Protests Planned As Anger Against Supercommittee Rises

Former senator Russ Feingold has spoken out against cuts which the congressional supercommittee may recommend.

A prominent Washington progressive organization plans national protests next week against further cuts to federal safety net programs like Social Security and Medicare. Among those speaking out against any such cuts by the so-called supercommittee is former senator Russ Feingold. is organizing what it calls national demonstrations on Nov. 17, ahead of the release of recommendations to cut the federal budget deficit by the bipartisan supercommittee.

“The past months have been filled with powerful, creative, and passionate displays of people fighting back against a system rigged against them,” says an email sent by Monday by “But many of our elected officials continue to sit on the sidelines—or worse, to look out only for millionaires and powerful industries. Until we start to see our economy transformed, we’ll keep taking to the streets to amplify our voices.

“That’s why we’re working with [the Service Employees International Union], AFL-CIO, Occupy Wall Street, and other groups to organize hundreds of events for our ‘We Are The 99%’ day on November 17,” the email adds. “If we organize enough events, tens of thousands of Americans can maximize their voices a week before the Super Committee decision.” recently announced it was launching its own anti-corporate protests separate from, but “in solidarity with,” the burgeoning Occupy movement.

The supercommittee has until Thanksgiving to announce its recommendations to cut more than $1 trillion off the federal deficit over 10 years.

Progressives increasingly are concerned by reports that supercommittee Democrats will support plans to cut Social Security, Medicare and Medicaid to help fill the budget gap.

“According to press reports, Democratic senators on the ‘Super Committee’ have proposed hundreds of billions of dollars in cuts to Social Security and Medicare benefits, as well as Medicaid, while Republicans proposed even bigger and more harmful cuts to these essential middle class benefits,” says Richard Trumka, head of the AFL-CIO labor organization. “These ‘Super Committee’ Democrats have put all their concessions on the table up front in the vain hope that the Republicans might reciprocate. But it doesn’t work that way. In this political climate, concessions beget more concessions – not a workable compromise …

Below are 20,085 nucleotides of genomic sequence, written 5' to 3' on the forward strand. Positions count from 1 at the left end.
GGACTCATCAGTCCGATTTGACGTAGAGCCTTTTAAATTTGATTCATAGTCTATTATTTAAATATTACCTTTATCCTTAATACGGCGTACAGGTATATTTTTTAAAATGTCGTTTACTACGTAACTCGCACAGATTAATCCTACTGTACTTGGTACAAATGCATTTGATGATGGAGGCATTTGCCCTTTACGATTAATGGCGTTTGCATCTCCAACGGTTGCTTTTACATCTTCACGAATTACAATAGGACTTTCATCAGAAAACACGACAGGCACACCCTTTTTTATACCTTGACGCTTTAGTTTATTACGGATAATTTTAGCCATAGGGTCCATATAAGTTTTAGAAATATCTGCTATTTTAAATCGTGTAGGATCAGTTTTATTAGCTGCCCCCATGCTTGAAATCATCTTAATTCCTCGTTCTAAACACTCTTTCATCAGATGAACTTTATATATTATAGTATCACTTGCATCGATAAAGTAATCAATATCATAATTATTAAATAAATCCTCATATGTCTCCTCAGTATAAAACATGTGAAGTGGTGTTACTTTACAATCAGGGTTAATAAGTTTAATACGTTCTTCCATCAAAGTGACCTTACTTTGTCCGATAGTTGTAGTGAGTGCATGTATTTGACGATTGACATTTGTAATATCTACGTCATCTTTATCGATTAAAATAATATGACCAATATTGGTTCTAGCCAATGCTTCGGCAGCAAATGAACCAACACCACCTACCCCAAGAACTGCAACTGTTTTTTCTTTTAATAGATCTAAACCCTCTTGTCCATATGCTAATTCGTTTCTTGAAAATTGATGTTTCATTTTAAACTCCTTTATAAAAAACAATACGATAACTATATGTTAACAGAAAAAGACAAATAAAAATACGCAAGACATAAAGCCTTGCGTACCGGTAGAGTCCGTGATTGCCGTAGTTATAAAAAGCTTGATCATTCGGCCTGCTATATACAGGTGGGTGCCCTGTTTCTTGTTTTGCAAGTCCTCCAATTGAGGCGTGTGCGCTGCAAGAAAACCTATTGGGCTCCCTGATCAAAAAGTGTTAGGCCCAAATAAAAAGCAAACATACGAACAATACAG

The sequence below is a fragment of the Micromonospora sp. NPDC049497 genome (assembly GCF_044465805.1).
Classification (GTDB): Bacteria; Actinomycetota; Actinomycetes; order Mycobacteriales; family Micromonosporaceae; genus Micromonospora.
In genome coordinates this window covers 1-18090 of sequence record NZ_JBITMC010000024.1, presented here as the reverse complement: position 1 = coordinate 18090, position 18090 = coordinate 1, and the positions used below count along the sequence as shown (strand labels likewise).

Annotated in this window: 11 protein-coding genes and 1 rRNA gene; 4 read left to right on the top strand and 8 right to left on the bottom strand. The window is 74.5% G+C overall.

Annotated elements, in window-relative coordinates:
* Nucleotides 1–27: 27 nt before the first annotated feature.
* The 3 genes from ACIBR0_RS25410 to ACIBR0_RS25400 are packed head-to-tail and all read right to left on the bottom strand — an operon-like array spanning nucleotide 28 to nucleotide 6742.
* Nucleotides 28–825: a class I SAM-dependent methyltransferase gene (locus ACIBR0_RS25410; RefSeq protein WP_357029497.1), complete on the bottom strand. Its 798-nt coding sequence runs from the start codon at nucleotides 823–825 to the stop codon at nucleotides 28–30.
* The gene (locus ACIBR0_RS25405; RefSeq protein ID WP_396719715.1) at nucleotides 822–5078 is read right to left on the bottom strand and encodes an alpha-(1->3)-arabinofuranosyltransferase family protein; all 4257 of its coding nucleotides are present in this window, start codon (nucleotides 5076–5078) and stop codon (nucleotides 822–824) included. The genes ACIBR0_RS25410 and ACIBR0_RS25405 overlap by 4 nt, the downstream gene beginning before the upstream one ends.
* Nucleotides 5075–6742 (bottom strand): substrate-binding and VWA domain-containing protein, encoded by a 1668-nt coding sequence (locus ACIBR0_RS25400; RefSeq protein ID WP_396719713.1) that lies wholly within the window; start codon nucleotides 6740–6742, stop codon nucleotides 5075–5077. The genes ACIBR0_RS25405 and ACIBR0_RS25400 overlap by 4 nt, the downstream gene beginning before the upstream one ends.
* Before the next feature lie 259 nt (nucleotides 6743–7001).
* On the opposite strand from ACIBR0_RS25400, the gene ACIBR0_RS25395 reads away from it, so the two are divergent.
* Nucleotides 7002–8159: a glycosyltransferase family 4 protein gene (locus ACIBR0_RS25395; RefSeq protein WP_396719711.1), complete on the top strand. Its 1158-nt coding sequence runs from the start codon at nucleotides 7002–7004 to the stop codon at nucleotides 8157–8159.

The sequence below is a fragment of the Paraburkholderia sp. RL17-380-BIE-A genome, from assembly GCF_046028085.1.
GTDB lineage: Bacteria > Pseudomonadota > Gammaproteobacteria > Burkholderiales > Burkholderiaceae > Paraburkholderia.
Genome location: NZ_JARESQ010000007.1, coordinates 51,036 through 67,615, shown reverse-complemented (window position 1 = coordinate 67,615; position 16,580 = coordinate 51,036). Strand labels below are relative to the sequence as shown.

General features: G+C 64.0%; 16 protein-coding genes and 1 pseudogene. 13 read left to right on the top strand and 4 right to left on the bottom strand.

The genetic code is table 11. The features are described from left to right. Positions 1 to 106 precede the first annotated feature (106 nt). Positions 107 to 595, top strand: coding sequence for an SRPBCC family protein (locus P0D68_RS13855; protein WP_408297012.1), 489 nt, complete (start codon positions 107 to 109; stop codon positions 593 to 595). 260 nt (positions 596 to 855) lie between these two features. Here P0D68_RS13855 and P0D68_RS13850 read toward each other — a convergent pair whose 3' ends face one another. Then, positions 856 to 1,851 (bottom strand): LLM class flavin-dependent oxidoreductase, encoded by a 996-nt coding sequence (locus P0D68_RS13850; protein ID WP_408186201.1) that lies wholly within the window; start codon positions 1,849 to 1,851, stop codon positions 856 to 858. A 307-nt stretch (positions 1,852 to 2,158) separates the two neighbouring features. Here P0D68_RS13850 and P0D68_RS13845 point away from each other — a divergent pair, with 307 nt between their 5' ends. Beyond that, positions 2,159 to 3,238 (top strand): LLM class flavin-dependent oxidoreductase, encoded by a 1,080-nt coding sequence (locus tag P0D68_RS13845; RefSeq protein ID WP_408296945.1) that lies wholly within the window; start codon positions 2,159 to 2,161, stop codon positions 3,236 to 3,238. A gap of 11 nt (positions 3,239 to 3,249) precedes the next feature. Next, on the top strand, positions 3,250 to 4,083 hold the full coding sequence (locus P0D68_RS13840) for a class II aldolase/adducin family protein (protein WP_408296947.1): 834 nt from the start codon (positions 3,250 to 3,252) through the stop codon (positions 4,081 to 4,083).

“The AFL-CIO will oppose any cuts to Social Security or Medicare benefits or to the federal contribution to Medicaid,” Trumka adds. “We call on politicians of both parties to stand firm and demand that Wall Street and the wealthy finally pay their fair share –- given the extraordinary increases in corporate profits and income inequality in recent years.”

Feingold Against Supercommittee Cuts

Former senator Russ Feingold (D-Wis.) is another voice on the left urging his former colleagues to not cut into federal entitlement programs.

“Tens of thousands of progressives have told the super committee Democrats to walk away from any deal that includes cuts to Medicare or Social Security benefits,” says Feingold, defeated last year in the tea party wave after three terms in the Senate. “The super committee has until November 23 to recommend $1.5 trillion in deficit reduction over the next decade, and that means the pressure from corporate lobbyists, the administration, and more is only going to grow.

“We need to make sure Democrats on the super committee feel the pressure only progressives can bring. We need to urge them to stand by our progressive principles: Ensure millionaires, billionaires, and big corporations pay their fair share of debt reduction; No cuts to Social Security, Medicare, or Medicaid benefits; No giveaways to corporate interests; Or no deal.”


Scott Nance is the editor and publisher of the news site The Washington Current. He has covered Congress and the federal government for more than a decade.

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